By Kelly Curtis, WSCA President
As my first official “presidential” duty, I write to our WSCA members in the hopes that you are enjoying a fabulous Wisconsin summer!
For school counselors, summer is a time for rest and rejuvenation, but also professional development. My summer is especially busy with all three, and I look forward to putting into practice all that I have learned and will learn at the ASCA conference, WSCA’s Summer Leadership Academy and the Wisconsin PBIS Network conference in August.
The coming year will be busy for WSCA as well as we continue to focus on helping Wisconsin school counselors to be highly-qualified in their positions. I am proud to lead an association that makes this a priority.
Empowering Youth with Talent Development Initiatives in Wisconsin
Kelly Curtis, WSCA President
Author of Empowering Youth: How to Encourage Young Leaders to Do Great Things
I’ve always been a promoter of youth empowerment. In fact, 2008 I even published a book about the value of youth service and viewing young people as resources in society. But no time has it ever been more critical to focus on youth empowerment than in today’s economy. Wisconsin school counselors are currently infused in two exciting developments: Academic and Career Planning and the Department of Workforce Development talent development initiatives.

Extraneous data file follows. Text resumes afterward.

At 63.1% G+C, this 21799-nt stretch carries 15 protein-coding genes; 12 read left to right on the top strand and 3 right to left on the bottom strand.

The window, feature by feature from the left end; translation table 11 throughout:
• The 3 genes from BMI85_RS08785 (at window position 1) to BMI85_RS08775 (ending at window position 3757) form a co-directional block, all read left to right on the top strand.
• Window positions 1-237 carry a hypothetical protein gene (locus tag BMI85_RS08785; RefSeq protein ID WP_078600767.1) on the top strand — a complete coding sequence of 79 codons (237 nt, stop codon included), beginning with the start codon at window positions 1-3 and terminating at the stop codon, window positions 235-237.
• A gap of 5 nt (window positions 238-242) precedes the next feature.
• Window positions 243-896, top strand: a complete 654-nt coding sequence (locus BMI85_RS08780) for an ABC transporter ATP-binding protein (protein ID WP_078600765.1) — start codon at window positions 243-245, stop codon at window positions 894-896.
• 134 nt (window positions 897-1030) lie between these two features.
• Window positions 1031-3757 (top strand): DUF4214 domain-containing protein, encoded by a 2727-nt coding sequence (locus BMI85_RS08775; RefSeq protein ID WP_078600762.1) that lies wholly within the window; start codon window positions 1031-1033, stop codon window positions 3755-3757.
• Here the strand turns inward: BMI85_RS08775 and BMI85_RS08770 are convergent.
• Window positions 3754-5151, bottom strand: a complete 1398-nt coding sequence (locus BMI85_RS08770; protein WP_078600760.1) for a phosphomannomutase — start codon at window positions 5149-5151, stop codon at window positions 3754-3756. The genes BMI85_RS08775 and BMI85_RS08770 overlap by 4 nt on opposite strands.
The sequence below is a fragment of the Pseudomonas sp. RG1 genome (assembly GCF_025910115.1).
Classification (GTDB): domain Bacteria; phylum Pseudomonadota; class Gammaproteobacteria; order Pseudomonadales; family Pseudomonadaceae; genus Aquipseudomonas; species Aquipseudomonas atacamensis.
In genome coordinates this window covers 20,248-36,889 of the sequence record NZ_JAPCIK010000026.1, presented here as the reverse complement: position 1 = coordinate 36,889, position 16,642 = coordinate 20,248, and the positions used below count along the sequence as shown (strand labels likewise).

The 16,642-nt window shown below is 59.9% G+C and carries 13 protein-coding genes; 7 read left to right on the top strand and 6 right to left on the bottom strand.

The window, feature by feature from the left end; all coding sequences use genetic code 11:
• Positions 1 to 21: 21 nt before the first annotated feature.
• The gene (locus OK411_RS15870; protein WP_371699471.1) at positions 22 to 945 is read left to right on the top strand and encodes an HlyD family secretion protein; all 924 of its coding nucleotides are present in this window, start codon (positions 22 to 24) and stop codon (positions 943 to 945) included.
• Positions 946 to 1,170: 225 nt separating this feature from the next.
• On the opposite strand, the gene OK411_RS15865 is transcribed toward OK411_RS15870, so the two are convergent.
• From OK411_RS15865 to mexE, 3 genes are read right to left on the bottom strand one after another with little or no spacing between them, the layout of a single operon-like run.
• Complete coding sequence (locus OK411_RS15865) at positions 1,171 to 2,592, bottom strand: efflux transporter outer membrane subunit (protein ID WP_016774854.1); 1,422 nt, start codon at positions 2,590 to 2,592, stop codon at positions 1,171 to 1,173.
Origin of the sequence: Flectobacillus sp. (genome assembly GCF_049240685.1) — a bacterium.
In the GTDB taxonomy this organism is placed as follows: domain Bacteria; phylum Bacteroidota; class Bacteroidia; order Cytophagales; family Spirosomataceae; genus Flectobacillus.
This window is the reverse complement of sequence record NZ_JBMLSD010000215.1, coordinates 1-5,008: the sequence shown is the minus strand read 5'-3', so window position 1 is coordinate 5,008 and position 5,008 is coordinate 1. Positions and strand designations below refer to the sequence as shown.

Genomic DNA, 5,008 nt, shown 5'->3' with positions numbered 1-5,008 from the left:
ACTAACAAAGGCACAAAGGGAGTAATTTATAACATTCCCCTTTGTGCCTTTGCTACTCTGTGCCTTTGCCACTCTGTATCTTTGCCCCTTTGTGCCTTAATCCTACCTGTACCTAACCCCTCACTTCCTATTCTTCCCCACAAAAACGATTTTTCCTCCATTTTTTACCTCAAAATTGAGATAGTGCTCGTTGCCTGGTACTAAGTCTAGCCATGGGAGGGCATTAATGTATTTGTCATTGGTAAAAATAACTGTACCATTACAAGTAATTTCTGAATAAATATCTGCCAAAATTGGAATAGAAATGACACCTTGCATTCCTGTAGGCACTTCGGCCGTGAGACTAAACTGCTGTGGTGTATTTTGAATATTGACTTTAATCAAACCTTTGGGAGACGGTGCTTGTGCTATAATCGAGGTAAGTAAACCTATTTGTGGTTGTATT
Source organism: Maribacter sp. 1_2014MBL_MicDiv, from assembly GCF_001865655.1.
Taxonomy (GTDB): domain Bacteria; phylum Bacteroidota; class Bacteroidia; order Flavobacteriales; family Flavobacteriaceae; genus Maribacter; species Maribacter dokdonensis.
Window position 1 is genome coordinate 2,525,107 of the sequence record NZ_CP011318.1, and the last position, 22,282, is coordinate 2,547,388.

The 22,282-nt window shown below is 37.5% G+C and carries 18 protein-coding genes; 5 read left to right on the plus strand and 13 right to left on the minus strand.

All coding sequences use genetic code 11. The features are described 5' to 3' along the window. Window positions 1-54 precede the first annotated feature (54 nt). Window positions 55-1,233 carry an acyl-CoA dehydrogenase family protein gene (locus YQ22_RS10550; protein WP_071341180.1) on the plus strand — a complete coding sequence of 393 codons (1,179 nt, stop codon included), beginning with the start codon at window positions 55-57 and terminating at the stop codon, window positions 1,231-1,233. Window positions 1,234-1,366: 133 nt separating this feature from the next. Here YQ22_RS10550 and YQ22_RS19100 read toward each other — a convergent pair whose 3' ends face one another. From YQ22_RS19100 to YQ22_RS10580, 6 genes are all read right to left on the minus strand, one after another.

If you’ve followed WSCA’s involvement recently with the Wisconsin Department of Workforce Development (DWD), you know the DWD recognizes the critical nature of the school counselor’s role in preparing young people for employment after graduation. Even in Kindergarten, we help students to connect the skills they’ve already learned which will help to make them employable 20 years later.
As the career landscape has changed, so have the requirements necessary to be a qualified employee. And our continued partnership with the DWD will likely result in a greater focus on employers’ connections with schools, contributing at school, in the workplace and in educational opportunities for students. We want our students to be well-prepared to fill existing needs for talent in the workplace.
The Academic and Career Planning (ACP) process which is already underway in Wisconsin, will empower young people to take charge of their post-secondary planning in a structured way early on. Opportunities coming from the DWD will enhance these plans and help to make each student’s ACP relevant and effective in preparing him or her for post-secondary opportunities.
Our goal as school counselors has always been to get students to take ownership in their own post-graduation success. These developments in Wisconsin truly help our efforts in serving students. Please watch for continued developments with both ACP and DWD. Both offer exciting developments in the field of school counseling!
Lisa Koenecke: WSCA Past President
At the middle level, some youth automatically think they are empowered to do and say anything they feel they want to. Work-based learning opportunities aren't plentiful for those at the middle level. I am reminded of Jamie Volmer's presentation on how "Schools cannot do it alone" What do you have in your community?